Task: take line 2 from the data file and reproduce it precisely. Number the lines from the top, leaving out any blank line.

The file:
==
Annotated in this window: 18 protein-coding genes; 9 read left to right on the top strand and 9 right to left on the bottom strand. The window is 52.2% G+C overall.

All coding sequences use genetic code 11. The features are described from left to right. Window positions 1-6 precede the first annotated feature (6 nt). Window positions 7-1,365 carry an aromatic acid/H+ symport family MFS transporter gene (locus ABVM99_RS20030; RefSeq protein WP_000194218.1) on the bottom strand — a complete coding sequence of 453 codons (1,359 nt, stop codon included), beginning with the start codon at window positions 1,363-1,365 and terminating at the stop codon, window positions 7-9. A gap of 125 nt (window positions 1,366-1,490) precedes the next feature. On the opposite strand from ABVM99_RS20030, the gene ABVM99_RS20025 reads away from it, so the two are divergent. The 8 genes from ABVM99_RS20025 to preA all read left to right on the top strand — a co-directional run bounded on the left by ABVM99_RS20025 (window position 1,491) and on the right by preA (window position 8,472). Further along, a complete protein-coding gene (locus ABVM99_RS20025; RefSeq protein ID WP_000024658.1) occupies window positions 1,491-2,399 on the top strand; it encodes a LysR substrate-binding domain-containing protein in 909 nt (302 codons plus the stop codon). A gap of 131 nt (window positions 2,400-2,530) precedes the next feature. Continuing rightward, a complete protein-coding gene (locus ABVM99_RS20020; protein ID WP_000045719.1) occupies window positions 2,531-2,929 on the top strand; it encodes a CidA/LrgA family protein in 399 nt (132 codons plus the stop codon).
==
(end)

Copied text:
All coding sequences use genetic code 11. The features are described from left to right. Window positions 1-6 precede the first annotated feature (6 nt). Window positions 7-1,365 carry an aromatic acid/H+ symport family MFS transporter gene (locus ABVM99_RS20030; RefSeq protein WP_000194218.1) on the bottom strand — a complete coding sequence of 453 codons (1,359 nt, stop codon included), beginning with the start codon at window positions 1,363-1,365 and terminating at the stop codon, window positions 7-9. A gap of 125 nt (window positions 1,366-1,490) precedes the next feature. On the opposite strand from ABVM99_RS20030, the gene ABVM99_RS20025 reads away from it, so the two are divergent. The 8 genes from ABVM99_RS20025 to preA all read left to right on the top strand — a co-directional run bounded on the left by ABVM99_RS20025 (window position 1,491) and on the right by preA (window position 8,472). Further along, a complete protein-coding gene (locus ABVM99_RS20025; RefSeq protein ID WP_000024658.1) occupies window positions 1,491-2,399 on the top strand; it encodes a LysR substrate-binding domain-containing protein in 909 nt (302 codons plus the stop codon). A gap of 131 nt (window positions 2,400-2,530) precedes the next feature. Continuing rightward, a complete protein-coding gene (locus ABVM99_RS20020; protein ID WP_000045719.1) occupies window positions 2,531-2,929 on the top strand; it encodes a CidA/LrgA family protein in 399 nt (132 codons plus the stop codon).